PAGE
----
How Stormy Daniels' Career Landed Her In Trouble With The Law

Stormy Daniels is a name Donald Trump probably wishes he'd never heard. Daniels was employed as an adult actress by Wicked Pictures when she first encountered the then-reality star in July 2006. What reportedly happened after landed Donald in a heap of legal hot water in addition to Daniels (who's real name is Stephanie Clifford), finding herself in a po-po predicament, too.

According to Daniels, shortly after Melania Trump gave birth to Barron Trump, she had sex with Donald in his hotel room in Lake Tahoe. Donald has always vehemently denied getting down and dirty with Daniels — despite her providing an allegedly detailed description of his most private part in her book, "Full Disclosure," describing it as akin to "a toadstool" and like the "mushroom character in Mario Kart."

Still, Donald was accused of attempting to hush up the alleged affair with Daniels by using campaign money to pay for her silence in a "catch and kill" operation orchestrated by The National Enquirer, and he's now staring down 34 felony counts of falsifying business records, per NPR. So, that's how Donald ended up on the wrong side of the court, but how did Stormy Daniels' career land her in trouble with the law?

Daniels in the clear, Trump in the swamp

Stormy Daniels was busted on a misdemeanor in Ohio in July 2018. According to The New York Times, undercover vice squad cops accused Daniels of allowing herself to be touched "in a non-sexual manner" while dancing on stage during a club appearance. Under Ohio's Community Defense Act, being touched or touching somebody in an adult entertainment venue while in a state of undress can result in a first or fourth-degree misdemeanor. The severity of the charge is dependent on the body part that's touched.

The seemingly minor incident was blown up worldwide as the Trump machine went into overdrive to discredit Daniels' affair and hush-up money accusations. Her then-attorney, Michael Avenatti, quickly pointed the finger of blame. He noted that she'd performed the same act at "nearly a hundred strip clubs" previously without issue. "This was a setup & politically motivated," he tweeted. "It reeks of desperation. We will fight all bogus charges."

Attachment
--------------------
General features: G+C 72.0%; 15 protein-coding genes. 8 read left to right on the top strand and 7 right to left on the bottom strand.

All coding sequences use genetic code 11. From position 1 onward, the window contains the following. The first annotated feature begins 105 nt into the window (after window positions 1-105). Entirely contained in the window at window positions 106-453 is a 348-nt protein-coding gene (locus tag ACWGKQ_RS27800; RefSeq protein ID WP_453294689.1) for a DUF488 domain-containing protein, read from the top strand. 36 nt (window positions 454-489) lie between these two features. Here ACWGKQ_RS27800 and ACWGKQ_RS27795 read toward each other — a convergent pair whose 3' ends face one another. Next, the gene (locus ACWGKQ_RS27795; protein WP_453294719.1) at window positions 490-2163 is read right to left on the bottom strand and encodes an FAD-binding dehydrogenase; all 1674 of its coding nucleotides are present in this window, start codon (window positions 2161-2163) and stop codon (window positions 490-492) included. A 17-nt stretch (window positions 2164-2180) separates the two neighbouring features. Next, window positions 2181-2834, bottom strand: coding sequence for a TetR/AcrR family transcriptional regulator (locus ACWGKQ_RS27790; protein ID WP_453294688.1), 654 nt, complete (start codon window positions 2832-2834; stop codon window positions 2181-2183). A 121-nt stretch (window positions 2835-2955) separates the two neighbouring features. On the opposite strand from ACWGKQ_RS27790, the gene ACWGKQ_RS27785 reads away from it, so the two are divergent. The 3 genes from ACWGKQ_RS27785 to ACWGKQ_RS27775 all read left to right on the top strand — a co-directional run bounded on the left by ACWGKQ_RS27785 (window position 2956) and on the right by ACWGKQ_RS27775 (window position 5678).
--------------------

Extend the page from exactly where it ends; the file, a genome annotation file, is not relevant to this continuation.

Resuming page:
The Daily Mail reports that following Avenatti's tweet, cops released a statement claiming the arrest was "part of a long-term investigation into allegations of human trafficking, prostitution, along with other vice-related violations." Following an internal affairs investigation, ABC News noted that Daniels' charges were dropped as she had been "improperly arrested." Two of the cops were fired, while the other two were suspended. The investigation found that the vice squad officers had lied about their supposed reasons for investigating the club.

Denial ain't just a river

Sadly for Donald Trump, his legal woes show no sign of disappearing. Per NPR, they've resulted in him becoming the first living former or current president to be indicted on criminal charges. In April 2023, following an investigation by Manhattan DA Alvin Bragg, Trump was slapped with a 34-count felony indictment for allegedly conspiring to illegally influence the 2016 election by attempting to buy the silence of Daniels and another woman, Karen McDougal. Both claim to have had extra-marital affairs with him. Trump denies any wrongdoing.

USA Today reports that Daniels was horse riding and blissfully unaware of Trump's predicament before arriving home to a media onslaught. "She was surprised, honestly, even though it was mostly expected," her attorney, Clark Brewster, admitted. "She feels bad that the guy has been charged," he continued. "But on the other hand, truly, she knew what the facts were, and she wants him to deal with the truth as well. So from that perspective, there's a degree of feeling like the system is working."

CNN reports that Trump's situation worsened when he was arraigned again two months later on a 37-count indictment claiming he illegally refused to return classified government documents after leaving presidential office. The beleaguered politician, who's announced he's running for president again in 2024, is also waiting to hear if he will be charged for attempting to quash President Joe Biden's election win in the state of Georgia. Once again, he has denied all charges.